There is a way to stop this practice. Instead of using your ISP's default DNS server or Googles DNS servers you could use Cloudflare's name server. Cloudflare is a company that protects websites for DDoS attacks (attacks a hacker uses to knock a site offline). They are the best in the business at mitigating attacks.
What also makes Cloudflare so unique in the tech world is their commitment to privacy. Because of the growing issue of companies using their DNS servers to collect personal data to sell they set up a free DNS server that anyone can use. They will not monetize your information.
Cloudflare does still cache data to speed up DNS request, but they purge the data from their service after a week. They also never tie data to a user or IP. The CEO of Cloudflare, Matthew Prince, is also a well-known privacy and free speech advocate and his company reflects his beliefs.
Another advantage of using Cloudflare's DNS servers is that they are currently the fastest DNS server in the world. Their servers crush all ISPs and even defeats the former fastest Google by a significant margin.
Cloudflare is also pro-free speech and anti-censorship. Prince is a rarity in Silicon Valley. The SPLC and various left-wing organization have called out Cloudflare to stop providing services to websites that host content that they see as objectionable.
Cloudflare has responded in a way that I wish more companies would return to this type of pressure from SPLC type groups. They ignored the demands. Prince believes it is imperative for our country that his company remains “content-neutral.” He points to the middle east where regimes censors content to maintain control of the people. Controlling information is the easiest way to control the populace.
People who live under these regimes are already using Cloudflare’s free DNS servers to access content that their countries do not want them to see. Cloudflare believes in free speech and abides by the free speech laws of the United States which sets them apart from almost all other DNS providers.
Steps For Advanced Users: To change your DNS setting on an Android phone:
- From your app screen tap “Settings.”
- Tap “Connections”
- Tap “WIFI”
- Tap the WIFI network name
- Tap “Advanced”
- Change IP settings “DHCP” to “Static
- Tap “DNS 1” and enter “220.127.116.11”
- Tap “DNS 2” and enter “18.104.22.168”
- Tap “Save”
To change your DNS setting on an Apple phone:
- From the home screen tap “Settings”
- Tap “Wi-Fi”
- Next, to the Wi-Fi network name tap the “i” with a circle around it.
- Tap “DNS”
- Delete the current value and enter “22.214.171.124” and “126.96.36.199”
- Exit to save automatically.
To change your DNS setting on Windows 10:
- Open the Control Panel
- Click on Network and Internet
- Under Network Sharing Center, Click on View Network Setting and Staks
- On the left pane, click on Change adapter settings.
- Right-click the network interface connected to the internet and select Properties.
- Select Internet Protocol Version 4 (TCP/IPv4) from the list.
- Click the Properties button.
- Click the Use the following DNS server addresses option.
- Set Preferred DNS server to 188.8.131.52
- Set Alternative DNS server to 184.108.40.206
To change your DNS settings on a Mac:
- Go to the Apple menu and select “System Preferences.”
- Click the “Network” control panel,
- Select your network interface from the left side then click the “Advanced” button in thE lower right corner of the Network window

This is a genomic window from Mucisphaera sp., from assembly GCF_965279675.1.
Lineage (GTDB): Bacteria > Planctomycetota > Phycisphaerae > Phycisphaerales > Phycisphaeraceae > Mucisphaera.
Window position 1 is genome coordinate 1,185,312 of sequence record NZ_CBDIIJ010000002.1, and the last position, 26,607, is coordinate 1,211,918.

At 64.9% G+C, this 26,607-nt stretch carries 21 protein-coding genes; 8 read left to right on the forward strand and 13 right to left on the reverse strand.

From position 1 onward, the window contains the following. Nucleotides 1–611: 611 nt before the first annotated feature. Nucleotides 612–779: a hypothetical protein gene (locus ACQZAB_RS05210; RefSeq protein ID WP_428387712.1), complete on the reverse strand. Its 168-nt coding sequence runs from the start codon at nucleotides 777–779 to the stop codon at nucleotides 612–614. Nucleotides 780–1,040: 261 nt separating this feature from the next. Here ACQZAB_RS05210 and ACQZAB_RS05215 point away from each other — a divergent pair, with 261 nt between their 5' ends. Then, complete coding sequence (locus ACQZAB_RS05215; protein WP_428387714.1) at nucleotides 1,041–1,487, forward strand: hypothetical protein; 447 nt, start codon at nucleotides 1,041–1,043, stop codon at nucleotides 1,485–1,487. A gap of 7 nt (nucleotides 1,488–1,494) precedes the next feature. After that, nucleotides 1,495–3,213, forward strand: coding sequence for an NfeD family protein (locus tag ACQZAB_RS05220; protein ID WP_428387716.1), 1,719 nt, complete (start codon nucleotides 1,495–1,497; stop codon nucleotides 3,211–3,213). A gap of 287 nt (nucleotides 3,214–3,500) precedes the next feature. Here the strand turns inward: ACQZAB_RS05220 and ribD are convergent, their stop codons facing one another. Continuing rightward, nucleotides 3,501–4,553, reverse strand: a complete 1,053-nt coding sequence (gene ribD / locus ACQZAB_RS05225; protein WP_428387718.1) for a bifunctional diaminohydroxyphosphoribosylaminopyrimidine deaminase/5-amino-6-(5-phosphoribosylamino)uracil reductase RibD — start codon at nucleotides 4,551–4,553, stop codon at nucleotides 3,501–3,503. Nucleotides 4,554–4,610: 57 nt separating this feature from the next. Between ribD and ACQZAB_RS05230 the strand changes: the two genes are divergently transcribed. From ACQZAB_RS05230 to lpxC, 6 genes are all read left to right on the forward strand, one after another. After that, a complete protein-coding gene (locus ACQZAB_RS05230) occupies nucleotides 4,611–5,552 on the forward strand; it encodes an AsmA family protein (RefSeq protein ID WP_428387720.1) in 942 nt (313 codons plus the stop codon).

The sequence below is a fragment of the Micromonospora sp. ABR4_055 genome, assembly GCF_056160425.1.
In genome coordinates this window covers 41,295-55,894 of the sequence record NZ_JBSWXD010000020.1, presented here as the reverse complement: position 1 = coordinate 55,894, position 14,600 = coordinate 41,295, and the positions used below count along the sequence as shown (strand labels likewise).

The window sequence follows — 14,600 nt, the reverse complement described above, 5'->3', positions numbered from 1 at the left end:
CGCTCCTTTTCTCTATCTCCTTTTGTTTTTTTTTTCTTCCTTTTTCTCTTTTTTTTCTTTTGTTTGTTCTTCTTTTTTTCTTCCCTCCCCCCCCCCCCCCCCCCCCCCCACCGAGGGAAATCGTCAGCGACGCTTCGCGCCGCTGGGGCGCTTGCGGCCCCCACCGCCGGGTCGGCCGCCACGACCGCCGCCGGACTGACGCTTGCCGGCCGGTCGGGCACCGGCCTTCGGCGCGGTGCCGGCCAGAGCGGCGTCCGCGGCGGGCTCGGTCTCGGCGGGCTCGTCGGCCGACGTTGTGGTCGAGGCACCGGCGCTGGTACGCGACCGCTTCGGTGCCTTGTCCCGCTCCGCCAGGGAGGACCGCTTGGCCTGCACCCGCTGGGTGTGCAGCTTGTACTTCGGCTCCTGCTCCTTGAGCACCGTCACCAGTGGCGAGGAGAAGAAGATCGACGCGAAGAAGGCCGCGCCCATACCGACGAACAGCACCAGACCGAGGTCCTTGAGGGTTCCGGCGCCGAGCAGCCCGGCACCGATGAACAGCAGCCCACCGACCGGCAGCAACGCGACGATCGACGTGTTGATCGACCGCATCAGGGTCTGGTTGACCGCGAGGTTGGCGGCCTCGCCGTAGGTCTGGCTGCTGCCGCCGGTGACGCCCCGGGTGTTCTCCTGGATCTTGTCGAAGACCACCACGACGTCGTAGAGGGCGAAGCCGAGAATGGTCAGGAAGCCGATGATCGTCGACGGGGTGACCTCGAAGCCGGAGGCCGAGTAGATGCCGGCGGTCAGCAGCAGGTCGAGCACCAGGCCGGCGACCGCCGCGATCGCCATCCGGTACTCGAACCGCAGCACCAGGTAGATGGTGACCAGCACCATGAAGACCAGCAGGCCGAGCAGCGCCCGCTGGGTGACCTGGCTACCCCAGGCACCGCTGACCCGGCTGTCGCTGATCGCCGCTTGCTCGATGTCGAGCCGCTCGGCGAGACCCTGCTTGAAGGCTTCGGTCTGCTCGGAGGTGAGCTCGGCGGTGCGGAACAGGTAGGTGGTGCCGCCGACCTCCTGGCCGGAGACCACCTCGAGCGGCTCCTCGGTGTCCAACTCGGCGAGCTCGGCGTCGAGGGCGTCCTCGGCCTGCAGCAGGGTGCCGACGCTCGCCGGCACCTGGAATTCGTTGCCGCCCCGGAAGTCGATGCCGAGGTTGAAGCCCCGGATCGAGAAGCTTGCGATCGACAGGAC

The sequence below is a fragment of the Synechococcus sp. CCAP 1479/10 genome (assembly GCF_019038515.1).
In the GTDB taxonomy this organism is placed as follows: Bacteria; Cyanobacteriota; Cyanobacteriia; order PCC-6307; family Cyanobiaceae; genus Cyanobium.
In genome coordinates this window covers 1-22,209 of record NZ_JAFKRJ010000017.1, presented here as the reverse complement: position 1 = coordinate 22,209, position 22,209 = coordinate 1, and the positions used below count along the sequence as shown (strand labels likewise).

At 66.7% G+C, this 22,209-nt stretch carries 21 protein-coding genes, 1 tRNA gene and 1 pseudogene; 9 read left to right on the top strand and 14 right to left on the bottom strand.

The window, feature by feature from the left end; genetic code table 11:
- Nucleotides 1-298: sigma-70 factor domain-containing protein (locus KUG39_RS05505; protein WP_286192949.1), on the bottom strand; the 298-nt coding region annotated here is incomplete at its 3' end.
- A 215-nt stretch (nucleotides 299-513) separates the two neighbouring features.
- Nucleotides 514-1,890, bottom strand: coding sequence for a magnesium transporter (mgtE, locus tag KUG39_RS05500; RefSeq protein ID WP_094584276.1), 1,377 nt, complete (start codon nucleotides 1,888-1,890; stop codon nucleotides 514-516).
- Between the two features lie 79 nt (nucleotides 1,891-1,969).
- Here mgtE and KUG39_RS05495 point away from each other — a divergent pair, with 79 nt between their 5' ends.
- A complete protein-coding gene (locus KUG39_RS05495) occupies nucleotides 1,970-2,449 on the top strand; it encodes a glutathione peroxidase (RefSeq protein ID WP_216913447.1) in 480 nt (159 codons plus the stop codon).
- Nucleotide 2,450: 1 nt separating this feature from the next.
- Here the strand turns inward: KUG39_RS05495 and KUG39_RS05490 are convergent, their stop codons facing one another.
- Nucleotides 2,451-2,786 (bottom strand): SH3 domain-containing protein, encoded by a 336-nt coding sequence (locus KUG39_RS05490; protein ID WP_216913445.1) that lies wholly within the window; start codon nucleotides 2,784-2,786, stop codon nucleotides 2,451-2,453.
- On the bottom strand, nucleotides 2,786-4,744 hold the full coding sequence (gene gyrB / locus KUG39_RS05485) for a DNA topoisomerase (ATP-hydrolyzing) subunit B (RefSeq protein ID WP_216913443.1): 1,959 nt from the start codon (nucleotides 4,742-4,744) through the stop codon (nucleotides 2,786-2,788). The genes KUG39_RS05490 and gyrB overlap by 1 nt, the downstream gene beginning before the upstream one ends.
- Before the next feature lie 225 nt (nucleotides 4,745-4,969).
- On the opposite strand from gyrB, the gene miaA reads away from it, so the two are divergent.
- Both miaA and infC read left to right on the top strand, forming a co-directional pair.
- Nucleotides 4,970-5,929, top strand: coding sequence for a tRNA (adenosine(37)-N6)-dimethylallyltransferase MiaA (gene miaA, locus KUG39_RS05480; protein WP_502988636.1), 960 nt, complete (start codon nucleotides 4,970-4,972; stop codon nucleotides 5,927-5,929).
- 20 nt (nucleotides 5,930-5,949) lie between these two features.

- Click the “DNS” tab at the top of the screen
- Click the “+” button at the button of the “DNS Server:” window
- Add “220.127.116.11”
- Click the “+” button again
- Add “18.104.22.168”
- Click on all other listed servers one by one and click “-“
- Click “OK”
- Click “Apply”
Username And Password Security
VPNs or Cloudflare's DNS services offer us certain protections to prying eyes, but what happens if there is a data breach at a website that you use? If you use the same username and password for every site, all your accounts are in danger. That is a scary enough thought, but it is even more terrifying is that most of their breaches take months before companies discover that hackers have breached their systems.
There is a solution for this as well, and that solution is to use a password manager such as Dashlane.
What Dashlane and other programs like Dashlane does is enables you to have different and hardened passwords on each site. These programs keep all your passwords in a securely encrypted database.
If hackers compromise your Twitter account by stealing your passwords, it is no big deal because with a single click of a button in the Dashlane app the password is changed and since the password is unique to the hacked account the rest of your passwords were never at risk.
These password managers all can generate strong passwords. By using random characters, your passwords are safe from people guessing your password or using a dictionary attack (trying random words). Hackers know that a lot of passwords will be the name of the target's spouse, kids, dog mixed with numbers and usually a “!” at the end of the password.
Programs like Dashlane have an added advantage of making logging into sites easier. Dashlane will log you into sites automatically and safely encrypt and store all your data. There is a free version of Dashlane, but I recommend the paid version.
Most companies that make password managers offer them for Windows, MacOS, IOS, and Android. One account will let you install it on all your devices and passwords are updated seamlessly.
Installing Dashlane is as easy to install like any other program. It can be found on the Apple App Store, the Google Play Store, BUT I recommend you go straight to the source and download it directly from their website: www.dashlane.com.
These small steps will help keep your data away from prying eyes, but these are just the beginning steps to a more secure online presence. In the digital world, like in the real world, you should always protect yourself.
More to come in Part 3: Private Browsing, Encryption, and Anti-malware,, stay safe.
About John Crump
John is a NRA instructor and a constitutional activist. He is the former CEO of Veritas Firearms, LLC and is the co-host of The Patriot News Podcast which can be found at www.blogtalkradio.com/patriotnews. John has written extensively on the patriot movement including 3%'ers, Oath Keepers, and Militias. In addition to the Patriot movement, John has written about firearms, interviewed people of all walks of life, and on the Constitution. John lives in Northern Virginia with his wife and sons and is currently working on a book on leftist deplatforming methods and can be followed on Twitter at @crumpyss, on Facebook at realjohncrump, or at www.crumpy.com.